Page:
Do’s and Don’ts for Your Company’s Social Media Accounts

Social media has given businesses the once-unimaginable ability to speak directly to their customer base and target audience. This opens the door to many incredible opportunities, but at the same time, it can open a Pandora’s Box of mistakes that will hurt their reputations and bottom lines if careful practices are not put in place. Here is a guide that will help you see positive ways to use your social accounts and their flip-sides which should be avoided at all cost. 

Do: Engage with Video Content

Direct targeting is one of the revolutionary by-products of social media advertising and organic marketing. From boosted Facebook posts to Google cloud functions, the ability to move through the sales funnel and inspire buying action has never been more immediate. Of course, consumers can easily recognize advertising, and they generally don’t like it, which has spurred the rise of content marketing. Content marketing, simply put, is still advertising, but if provides a benefit to the viewer. This can come in the form of useful information like step-by-step instructions for DIY projects, or from heartwarming stories about good people doing good things. This type of content builds awareness and affection for your brand. Video always rises to the top of social media algorithms, so posting and sharing relevant video content will expose you to a broad audience, with or without ad dollars behind it.   

Don’t: Steal Content

“Steal” may seem like a harsh word, but in a legal sense, if you’re posting images, videos, or phrases that you don’t own or have permission to use, that’s what you’re doing. Now, that’s not to say you can’t share social media posts from counterparts or even competitors. There are distinct advantages to doing this. But in that scenario, the original post should be credited or referenced, which is often done automatically by the platform. Trouble emerges when people misrepresent the work of others as their own. This is a violation of copyright laws and intellectual property, and that applies just as much to images as videos. When in doubt, err on the side of caution, and don’t assume you can use images or videos even if they’re easy to pull from the internet. Share content with proper attribution or consider subscriptions to stock photo and video services.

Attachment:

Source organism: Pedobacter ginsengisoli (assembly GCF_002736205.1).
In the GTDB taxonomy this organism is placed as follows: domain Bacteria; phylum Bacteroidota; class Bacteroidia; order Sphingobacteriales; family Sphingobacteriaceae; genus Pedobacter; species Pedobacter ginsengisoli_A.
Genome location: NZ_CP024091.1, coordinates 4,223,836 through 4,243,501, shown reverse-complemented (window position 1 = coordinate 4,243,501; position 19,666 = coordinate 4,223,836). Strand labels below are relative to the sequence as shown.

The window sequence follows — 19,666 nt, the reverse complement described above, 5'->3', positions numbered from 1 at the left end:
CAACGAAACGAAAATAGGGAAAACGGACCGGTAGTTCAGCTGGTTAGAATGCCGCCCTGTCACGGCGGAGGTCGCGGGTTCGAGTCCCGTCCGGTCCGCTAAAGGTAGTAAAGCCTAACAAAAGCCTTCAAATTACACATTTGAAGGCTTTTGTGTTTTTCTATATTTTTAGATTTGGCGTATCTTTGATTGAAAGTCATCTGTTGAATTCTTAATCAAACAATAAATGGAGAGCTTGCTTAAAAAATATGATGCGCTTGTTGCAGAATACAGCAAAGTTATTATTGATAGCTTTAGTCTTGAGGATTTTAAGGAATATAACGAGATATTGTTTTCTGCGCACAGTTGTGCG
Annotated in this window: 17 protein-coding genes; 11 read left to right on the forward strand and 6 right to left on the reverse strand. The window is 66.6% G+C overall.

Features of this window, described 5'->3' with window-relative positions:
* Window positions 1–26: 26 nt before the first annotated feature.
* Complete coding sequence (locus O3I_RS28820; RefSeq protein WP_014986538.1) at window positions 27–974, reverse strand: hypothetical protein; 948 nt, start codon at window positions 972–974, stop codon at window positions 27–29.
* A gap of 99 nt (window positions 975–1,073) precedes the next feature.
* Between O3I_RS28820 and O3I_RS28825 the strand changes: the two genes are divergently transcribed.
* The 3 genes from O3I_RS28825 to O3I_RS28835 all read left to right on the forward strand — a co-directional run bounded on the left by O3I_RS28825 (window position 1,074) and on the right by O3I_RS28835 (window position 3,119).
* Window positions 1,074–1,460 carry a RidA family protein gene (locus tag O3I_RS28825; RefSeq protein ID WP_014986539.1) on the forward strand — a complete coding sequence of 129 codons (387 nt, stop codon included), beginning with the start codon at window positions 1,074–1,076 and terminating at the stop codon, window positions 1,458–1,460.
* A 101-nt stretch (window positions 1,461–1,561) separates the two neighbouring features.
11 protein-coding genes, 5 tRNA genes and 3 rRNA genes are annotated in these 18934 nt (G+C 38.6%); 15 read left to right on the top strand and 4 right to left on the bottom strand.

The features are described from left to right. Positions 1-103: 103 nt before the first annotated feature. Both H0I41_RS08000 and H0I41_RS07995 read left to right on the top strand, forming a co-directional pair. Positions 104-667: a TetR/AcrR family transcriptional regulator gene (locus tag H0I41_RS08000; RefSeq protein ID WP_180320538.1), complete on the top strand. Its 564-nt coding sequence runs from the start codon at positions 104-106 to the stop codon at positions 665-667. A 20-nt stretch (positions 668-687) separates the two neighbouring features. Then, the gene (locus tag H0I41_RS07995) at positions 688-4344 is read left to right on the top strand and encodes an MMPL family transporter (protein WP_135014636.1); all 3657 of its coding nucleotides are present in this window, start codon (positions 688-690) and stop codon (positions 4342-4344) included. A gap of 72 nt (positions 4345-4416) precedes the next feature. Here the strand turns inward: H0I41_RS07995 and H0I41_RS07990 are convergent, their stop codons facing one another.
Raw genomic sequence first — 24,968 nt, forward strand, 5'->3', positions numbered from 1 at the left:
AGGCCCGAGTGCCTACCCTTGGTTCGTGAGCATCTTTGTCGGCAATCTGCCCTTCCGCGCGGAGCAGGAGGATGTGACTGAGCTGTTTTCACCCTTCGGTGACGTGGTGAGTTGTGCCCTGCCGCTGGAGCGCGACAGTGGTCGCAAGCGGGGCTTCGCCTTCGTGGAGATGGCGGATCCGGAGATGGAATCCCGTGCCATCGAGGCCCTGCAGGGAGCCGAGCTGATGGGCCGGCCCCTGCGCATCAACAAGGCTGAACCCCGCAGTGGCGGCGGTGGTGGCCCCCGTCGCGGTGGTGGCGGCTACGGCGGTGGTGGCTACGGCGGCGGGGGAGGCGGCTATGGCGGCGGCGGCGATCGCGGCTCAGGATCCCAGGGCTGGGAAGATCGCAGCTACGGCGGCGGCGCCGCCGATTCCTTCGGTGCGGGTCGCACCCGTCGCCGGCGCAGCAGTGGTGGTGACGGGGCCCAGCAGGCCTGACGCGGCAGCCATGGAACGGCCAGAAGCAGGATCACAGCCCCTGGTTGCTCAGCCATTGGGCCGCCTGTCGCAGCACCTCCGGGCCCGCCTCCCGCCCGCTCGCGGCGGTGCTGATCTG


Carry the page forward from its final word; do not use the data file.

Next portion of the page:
Do: Respond to Comments

Whether you’re a restauranteur or retailer, your customers will have plenty to say about you on your social pages. While it’s not always possible to have a team of employees monitoring and responding to comments 24/7, it’s good business to respond quickly. Hopefully, most of what you see reflects well on you, and can be met with a simple “Thank you for your kind words! We hope you come see us again soon.” React positively when you can and try to stir up fun conversations with questions and polls. 

Don’t: Argue with Your Followers

 Unfortunately, the cost of engaging with your customers is opening yourself up to criticism by anyone with any sort of complaint, legitimate or otherwise. If you handle this properly with your followers, it will help earn you points. If you handle it badly, it can ruin your reputation. If someone posts about how terrible their meal was at your restaurant, respond by telling them you value your customers and are sorry to hear they feel they had a bad experience. Tell them to send you a direct message so you can try to help. This makes the conversation less public, and can often be rectified by a discount, free appetizer or round of drinks. If your followers see this, they will take your side. If they see you quibbling with your customers, they will think less of you.

Customers choose to follow brands on social media to learn about new products and specials pricing. In between sales and promotions, use these tips to keep them engaged with relevant content. They’ll stay loyal and interested and may bring a few friends into the fold for you!